The more people you pack in limited space, the more those people have to follow the rules. Law, order and good manners are essential to the healthy functioning of our towns and cities.
Democrat-run cities often have an unfair reputation as hotbeds of left-wing activists intent on letting miscreants run wild. That's because lefty activists have bigger megaphones through which they often shout ludicrous proposals, like cutting police forces in the middle of a crime wave.
In reality, these cities usually have two political factions — progressive Democrats and moderate Democrats. As the disruptions caused by COVID shutdowns unleashed disorder, electorates in these cities started moving toward the moderates. That's happening from San Francisco to Chicago to New York.
Their voters are jettisoning many of their fringe politicians. San Franciscans famously recalled their uber-progressive district attorney, Chesa Boudin. Who can forget former Seattle Mayor Jenny Durkan who created the outrageous no-go zones for police during the 2020 protests?
Durkan was replaced by Bruce Harrell, whom Fox News called a "pro-police candidate." And New York's mayor is former police captain Eric Adams, a law-and-order guy along the lines of Mike Bloomberg and Rudy Giuliani in his sane days.
In Portland, Oregon, left-wing excess let homeless encampments spread and trash pile up. The city is suffering economically and psychologically from the departure of the REI sporting goods store. REI cited thefts and break-ins in its decision to leave. Moderates are fighting back.
Before going on, let's recognize that though most big cities are Democrat-run, those with Republicans in charge have problems as bad or worse. For all the handwringing over the crime surge in San Francisco, violent crime is worse in Miami, whose mayor, Francis Suarez, is a Republican candidate for president.
Nor are these cities as monolithically Democratic as many think. Giuliani and Bloomberg were elected mayor as Republicans. And San Francisco has the highest percentage of independent voters of any county in California.
In New York City's outer boroughs, local officeholders are being challenged by candidates to their right who happen to be other Democrats. Public safety is a major issue.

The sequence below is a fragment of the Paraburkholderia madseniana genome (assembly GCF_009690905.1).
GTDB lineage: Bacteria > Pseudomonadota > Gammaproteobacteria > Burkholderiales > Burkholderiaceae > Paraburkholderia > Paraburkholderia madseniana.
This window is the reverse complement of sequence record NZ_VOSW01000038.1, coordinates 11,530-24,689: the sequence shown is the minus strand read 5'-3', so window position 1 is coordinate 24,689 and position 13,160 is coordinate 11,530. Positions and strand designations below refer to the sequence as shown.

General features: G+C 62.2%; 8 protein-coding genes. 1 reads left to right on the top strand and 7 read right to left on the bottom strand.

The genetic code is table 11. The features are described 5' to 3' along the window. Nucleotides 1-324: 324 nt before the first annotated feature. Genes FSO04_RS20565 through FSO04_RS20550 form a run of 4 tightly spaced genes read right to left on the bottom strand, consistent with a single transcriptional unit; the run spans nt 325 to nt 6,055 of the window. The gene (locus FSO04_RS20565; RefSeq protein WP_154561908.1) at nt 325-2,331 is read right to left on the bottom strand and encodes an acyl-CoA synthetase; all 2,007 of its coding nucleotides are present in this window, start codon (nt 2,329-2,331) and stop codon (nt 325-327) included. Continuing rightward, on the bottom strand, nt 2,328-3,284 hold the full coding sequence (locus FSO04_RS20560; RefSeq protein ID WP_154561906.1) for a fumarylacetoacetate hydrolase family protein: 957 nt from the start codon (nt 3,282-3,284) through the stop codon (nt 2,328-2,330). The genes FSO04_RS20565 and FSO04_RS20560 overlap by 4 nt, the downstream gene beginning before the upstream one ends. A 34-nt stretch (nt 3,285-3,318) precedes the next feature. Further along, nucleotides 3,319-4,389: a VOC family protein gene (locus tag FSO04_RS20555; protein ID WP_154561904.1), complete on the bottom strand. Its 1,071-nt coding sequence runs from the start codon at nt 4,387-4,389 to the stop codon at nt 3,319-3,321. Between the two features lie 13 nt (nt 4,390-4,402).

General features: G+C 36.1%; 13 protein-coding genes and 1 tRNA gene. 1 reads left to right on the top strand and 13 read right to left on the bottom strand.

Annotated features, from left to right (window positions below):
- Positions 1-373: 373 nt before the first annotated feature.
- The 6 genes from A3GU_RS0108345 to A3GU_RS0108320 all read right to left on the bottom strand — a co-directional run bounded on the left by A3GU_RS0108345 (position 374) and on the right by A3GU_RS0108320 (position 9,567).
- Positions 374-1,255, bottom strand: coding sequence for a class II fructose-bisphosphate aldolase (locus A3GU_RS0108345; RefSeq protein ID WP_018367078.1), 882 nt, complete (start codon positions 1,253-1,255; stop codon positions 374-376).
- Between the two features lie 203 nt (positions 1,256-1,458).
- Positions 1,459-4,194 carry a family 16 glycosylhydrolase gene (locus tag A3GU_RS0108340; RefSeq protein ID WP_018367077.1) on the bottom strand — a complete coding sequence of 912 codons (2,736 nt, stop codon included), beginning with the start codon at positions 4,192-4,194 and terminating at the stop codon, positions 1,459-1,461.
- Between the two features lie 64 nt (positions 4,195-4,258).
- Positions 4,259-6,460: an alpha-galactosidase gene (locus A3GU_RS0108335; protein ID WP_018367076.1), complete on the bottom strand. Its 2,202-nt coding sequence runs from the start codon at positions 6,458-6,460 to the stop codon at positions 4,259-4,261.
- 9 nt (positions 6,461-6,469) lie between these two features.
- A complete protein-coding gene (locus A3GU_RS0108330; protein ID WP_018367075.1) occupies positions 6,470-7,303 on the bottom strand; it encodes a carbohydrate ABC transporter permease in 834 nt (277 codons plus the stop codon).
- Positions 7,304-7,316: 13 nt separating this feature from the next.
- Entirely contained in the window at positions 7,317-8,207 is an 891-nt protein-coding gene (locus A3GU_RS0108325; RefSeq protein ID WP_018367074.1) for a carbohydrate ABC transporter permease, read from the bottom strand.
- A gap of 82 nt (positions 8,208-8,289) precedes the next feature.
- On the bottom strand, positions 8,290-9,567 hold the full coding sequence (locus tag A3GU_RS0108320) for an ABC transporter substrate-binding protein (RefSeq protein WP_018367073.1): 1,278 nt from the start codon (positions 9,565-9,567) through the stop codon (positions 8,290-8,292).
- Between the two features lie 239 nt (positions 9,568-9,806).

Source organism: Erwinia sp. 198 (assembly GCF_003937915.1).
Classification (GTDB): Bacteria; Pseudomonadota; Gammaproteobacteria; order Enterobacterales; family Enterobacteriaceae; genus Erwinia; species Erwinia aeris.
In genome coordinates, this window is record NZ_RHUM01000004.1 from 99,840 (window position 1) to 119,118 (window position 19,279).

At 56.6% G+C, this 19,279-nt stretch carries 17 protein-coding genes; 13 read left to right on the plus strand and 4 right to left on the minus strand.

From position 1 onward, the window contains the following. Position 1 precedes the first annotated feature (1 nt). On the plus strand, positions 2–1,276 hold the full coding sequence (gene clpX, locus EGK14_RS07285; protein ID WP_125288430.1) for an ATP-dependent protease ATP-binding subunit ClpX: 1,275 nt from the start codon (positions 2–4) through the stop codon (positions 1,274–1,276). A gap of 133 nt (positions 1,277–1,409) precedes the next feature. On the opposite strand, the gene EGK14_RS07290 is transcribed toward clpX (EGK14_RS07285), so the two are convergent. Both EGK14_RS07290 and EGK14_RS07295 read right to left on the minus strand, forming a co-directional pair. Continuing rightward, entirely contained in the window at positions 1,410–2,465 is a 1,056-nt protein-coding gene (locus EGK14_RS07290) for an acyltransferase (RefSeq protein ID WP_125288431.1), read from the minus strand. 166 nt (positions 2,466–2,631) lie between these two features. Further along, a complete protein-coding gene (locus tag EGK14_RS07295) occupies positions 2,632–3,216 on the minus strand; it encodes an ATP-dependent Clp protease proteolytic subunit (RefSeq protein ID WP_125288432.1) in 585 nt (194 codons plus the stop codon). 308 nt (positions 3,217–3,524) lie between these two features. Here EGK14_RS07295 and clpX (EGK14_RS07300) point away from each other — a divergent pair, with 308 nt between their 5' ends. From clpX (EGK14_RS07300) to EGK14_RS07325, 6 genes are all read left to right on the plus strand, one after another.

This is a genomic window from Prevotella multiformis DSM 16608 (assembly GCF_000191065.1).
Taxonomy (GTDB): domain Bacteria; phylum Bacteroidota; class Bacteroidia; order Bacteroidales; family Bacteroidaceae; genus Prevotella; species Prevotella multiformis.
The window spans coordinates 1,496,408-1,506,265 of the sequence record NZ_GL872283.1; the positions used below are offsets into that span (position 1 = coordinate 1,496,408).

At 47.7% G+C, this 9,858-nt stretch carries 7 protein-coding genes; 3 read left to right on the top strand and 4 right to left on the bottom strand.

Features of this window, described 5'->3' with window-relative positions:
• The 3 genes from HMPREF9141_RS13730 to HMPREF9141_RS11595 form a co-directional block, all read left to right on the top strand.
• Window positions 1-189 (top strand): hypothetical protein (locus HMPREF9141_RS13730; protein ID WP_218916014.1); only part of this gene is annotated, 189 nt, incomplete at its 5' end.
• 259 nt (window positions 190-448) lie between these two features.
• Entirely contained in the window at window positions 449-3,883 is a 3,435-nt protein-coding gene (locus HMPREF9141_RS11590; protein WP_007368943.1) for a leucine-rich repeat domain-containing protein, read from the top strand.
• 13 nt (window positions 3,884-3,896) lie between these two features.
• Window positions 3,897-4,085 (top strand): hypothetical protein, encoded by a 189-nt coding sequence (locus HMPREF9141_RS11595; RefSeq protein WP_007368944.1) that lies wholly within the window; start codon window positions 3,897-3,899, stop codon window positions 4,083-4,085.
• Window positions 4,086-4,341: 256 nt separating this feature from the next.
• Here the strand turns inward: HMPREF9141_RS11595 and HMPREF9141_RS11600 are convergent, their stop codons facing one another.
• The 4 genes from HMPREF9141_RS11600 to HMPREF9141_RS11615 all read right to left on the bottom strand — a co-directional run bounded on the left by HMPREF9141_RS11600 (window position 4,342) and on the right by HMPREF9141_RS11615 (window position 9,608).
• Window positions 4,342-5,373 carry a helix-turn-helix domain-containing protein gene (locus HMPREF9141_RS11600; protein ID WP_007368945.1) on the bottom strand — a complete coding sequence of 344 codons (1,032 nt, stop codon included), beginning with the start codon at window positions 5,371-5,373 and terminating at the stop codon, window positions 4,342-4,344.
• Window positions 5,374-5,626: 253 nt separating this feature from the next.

One of the most interesting races involves Queens District Attorney Melinda Katz. Two years ago, Katz barely won the Democratic primary against lefty Tiffany Caban, who was endorsed by Rep. Alexandria Ocasio-Cortez and Sen. Bernie Sanders. Now Katz is being primaried by a Democrat who is accusing her (unfairly) of being soft on crime.
Ocasio-Cortez has not been endorsing candidates for city council of late, and, as it's becoming clear, they don't want her endorsement. As Jeff Leb, who runs super PACs that champion moderates, put it, "A lot of the luster of AOC's endorsement has really gone out the window. The more she endorses candidates, and loses, it devalues her."
The pandemic hurt cities in several ways, but those downward trends have begun to reverse. Tourist dollars disappeared for a while, but the visitors are returning even to troubled San Francisco. In New York, they're back big time.
Downtown office towers may not soon enjoy their previous high occupancy rates, but more employers are calling their workers back to the office. Transforming some of these office spaces into residences could lower some high rents as well as repopulate business districts.
In the big cities, rare is the successful politician who rails against gay marriage. And anyone who portrayed drag queens as a threat to America would get laughed off the podium. There's also no bashing of immigrants, who, in fact, make up a large part of the electorate.
Call them conservative liberals, if you want. They are really moderates. The cities need their pragmatism to keep the gears turning. Actually, the country does as well.
Follow Froma Harrop on Twitter @FromaHarrop. She can be reached at firstname.lastname@example.org. To find out more about Froma Harrop and read features by other Creators writers and cartoonists, visit the Creators webpage at www.creators.com.
Reprinted with permission from Creators.